Yesterday, CNBC reported that Jeff Bezos, in an all-hands meeting earlier this month, said: “Amazon is not too big to fail…In fact, I predict one day Amazon will fail. Amazon will go bankrupt. If you look at large companies, their lifespans tend to be 30-plus years, not a hundred-plus years.” He was responding to an employee asking if the CEO had learned any lessons after Sears and other big retailers recently filed for bankruptcy.
There are a few reasons why Bezos right. As one retail investor said to me, “the nature of all retailers is to eventually go bankrupt.” It’s a cynical point of view but it reflects reality: Retail goes through cycles. Certain kinds of retailers become popular, but then they fail to adapt and their businesses decline and eventually vanish. We see that over and over again. The retailers who can change are the exceptions, not the rule.
But Amazon is now the second-largest retailer in the United States. How is it possible that a thing that big could vanish?
It’s possible that the company could lose touch with its customer, but that seems highly unlikely for Amazon. That’s the one thing it’s known for being hyperfocused on.
There’s a different scenario that’s scarily real for Amazon.
It’s well known that Amazon is not judged on its profitability. If it were, its stock price would be a small fraction of what it is now. Amazon has done an incredible job at many different things, and one of them is getting the financial markets to value the company based on its revenue growth, with the assumption that profitability will come later. Amazon explains away its low profits by saying that it uses what profit it makes to invest in new ideas and experimentation to stay ahead. So far, the market has accepted Amazon’s explanation. People I talk to say that as long as Amazon keeps growing its revenue by 20-25% per year, the market will impute future profitability to the company and the stock price will continue to rise.
For over 100 years before it went bankrupt, Sears had everything for everybody and successfully adapted to what its customers wanted. Amazon has been great about that so far. It hasn’t tried to be better at retailing than people who’ve succeeded at retail for a long time. Instead, it perfected skills that weren’t viewed as retail skills at all. Amazon hammered at logistics and technology—things that previously weren’t core value drivers of retail—to offer better value to consumers. And as it developed resources internally, Amazon smartly turned some of them into businesses, like Amazon Web Services, which today makes more money than the rest of Amazon combined.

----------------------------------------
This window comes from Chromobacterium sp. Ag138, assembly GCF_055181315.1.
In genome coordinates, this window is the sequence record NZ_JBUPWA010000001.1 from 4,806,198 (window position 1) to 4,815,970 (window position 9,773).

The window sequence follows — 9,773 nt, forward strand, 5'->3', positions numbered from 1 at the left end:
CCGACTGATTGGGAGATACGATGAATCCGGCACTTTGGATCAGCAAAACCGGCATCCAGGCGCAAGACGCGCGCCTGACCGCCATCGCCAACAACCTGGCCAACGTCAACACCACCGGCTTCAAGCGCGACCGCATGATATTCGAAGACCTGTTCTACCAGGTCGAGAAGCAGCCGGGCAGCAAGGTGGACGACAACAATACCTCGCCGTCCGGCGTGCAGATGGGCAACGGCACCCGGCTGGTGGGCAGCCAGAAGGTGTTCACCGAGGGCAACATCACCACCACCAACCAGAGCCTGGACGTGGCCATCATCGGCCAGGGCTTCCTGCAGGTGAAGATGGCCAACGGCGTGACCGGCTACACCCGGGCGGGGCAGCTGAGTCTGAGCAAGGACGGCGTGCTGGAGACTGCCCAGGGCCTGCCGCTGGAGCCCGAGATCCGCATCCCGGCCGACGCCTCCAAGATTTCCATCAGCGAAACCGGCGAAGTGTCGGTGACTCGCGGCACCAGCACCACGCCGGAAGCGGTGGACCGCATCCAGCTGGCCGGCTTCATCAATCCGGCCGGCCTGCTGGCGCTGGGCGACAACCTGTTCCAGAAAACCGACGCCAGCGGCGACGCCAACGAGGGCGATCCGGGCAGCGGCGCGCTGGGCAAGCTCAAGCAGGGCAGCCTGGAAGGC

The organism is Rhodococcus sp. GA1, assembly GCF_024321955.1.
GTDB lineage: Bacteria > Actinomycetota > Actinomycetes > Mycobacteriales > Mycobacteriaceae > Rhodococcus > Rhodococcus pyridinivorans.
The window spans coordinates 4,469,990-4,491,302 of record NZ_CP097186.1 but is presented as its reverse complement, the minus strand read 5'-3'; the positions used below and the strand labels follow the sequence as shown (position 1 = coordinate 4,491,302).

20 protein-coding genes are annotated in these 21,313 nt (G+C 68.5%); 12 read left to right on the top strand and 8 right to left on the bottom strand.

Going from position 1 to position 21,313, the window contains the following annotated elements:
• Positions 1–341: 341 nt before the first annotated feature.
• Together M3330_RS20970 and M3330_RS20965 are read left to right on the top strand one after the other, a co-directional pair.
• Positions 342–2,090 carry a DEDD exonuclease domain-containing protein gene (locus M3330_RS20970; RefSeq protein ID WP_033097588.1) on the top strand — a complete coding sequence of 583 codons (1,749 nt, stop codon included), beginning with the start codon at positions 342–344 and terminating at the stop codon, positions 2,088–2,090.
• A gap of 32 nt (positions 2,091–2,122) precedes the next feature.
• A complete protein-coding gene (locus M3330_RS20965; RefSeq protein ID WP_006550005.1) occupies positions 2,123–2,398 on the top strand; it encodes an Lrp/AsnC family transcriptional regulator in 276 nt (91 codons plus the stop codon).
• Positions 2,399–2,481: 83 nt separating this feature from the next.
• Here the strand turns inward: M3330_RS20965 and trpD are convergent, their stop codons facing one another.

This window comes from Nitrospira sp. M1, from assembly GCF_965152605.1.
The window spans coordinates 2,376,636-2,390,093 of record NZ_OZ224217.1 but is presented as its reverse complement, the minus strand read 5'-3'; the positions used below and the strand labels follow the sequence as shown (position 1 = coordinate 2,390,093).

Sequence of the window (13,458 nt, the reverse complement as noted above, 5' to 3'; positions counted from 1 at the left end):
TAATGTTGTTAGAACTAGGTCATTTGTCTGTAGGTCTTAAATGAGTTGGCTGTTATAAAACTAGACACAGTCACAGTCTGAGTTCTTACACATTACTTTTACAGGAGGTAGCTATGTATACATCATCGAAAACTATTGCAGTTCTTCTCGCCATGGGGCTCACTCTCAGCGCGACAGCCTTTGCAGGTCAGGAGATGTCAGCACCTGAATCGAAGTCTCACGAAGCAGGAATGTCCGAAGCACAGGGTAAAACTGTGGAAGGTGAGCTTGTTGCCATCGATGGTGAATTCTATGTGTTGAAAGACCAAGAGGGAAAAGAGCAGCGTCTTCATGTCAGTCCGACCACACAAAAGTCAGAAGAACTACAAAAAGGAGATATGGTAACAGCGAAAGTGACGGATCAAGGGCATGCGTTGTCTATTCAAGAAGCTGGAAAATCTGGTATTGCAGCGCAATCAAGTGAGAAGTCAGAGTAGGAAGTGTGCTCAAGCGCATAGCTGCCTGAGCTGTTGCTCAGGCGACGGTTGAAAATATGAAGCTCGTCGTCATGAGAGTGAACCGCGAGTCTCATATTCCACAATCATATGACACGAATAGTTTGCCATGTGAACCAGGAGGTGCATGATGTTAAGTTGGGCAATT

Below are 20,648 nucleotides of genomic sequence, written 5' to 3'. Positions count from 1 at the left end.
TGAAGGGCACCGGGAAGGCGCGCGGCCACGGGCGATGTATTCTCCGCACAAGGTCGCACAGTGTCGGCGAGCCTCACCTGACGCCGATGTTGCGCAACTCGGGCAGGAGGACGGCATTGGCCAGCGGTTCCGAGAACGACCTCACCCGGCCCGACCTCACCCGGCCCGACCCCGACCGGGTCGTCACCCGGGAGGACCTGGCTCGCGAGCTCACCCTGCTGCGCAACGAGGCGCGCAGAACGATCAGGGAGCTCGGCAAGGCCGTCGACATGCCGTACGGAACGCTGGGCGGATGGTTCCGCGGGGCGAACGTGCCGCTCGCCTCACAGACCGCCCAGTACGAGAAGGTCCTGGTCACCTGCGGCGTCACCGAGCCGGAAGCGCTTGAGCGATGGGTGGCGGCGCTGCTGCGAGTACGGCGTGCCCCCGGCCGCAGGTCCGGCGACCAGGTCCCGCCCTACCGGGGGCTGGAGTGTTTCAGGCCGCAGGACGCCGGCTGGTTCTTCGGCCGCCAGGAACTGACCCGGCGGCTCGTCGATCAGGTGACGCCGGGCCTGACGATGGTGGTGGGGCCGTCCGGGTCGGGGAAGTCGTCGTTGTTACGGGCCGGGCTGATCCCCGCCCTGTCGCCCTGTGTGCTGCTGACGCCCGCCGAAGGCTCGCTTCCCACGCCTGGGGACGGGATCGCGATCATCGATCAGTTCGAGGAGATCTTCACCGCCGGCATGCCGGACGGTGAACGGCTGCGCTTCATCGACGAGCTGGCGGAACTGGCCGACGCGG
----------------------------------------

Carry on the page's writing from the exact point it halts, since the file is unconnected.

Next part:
But as Amazon blows past the $200 billion revenue threshold, it gets harder to find sources of revenue that will have the impact it needs on revenue growth. You can’t, for example, double the number of Prime subscribers in the country; there aren’t enough households left to do that and the saturation is already too high. It needs to find new sectors to bring online, like it first did with books. It needs new industries, like grocery, health care, banking or automobiles, that have relatively low online penetration and the potential for conversion to online sales to sustain its revenue growth. But the thing about that is, it’s hard and it’s uncertain. Amazon has owned Whole Foods for well over a year and the conversion to online doesn’t appear to be happening, at least so far.
If Amazon doesn’t find new sources of revenue growth in other industries, its expansion will slow. And because its stock price has been so influenced by revenue growth, it won’t continue to rise. That’s key for Amazon more than for most companies because so many of its middle- and upper-level employees are incentivized by company stock. An important part of their compensation, more than for most other companies, is based on the stock price continuing to rise. If that stops happening, Amazon employees, who are already very sought after by other companies, will be more susceptible to other offers than ever before. When they start to leave, the stock price stagnation will make it hard for Amazon to replace them and the whole wheel can stop spinning in a hurry.
You may say that Amazon is too much a part of people’s daily habits for it to vanish. That’s true for a while, but when a company loses its best people, the ability to innovate goes away, too. It isn’t long before it’s overtaken.
For companies that Amazon competes against head-to-head, it has been a very tough road. Amazon’s ability to access capital cheaply without regard to profits, combined with its ability to hire the best people has enabled it to dominate industries. But Bezos is right and nothing goes on forever. The end for Amazon may be very far off—or it may not be. This year is shaping up to be a great one for the U.S. economy. But you don’t have to be as good in this kind of environment as you do when times are tougher. When the lean years come, will Amazon be able to sustain its growth? And will the financial markets be as forgiving? How long the circumstances will continue to align in Amazon’s favor is anyone’s guess—but it’s not forever.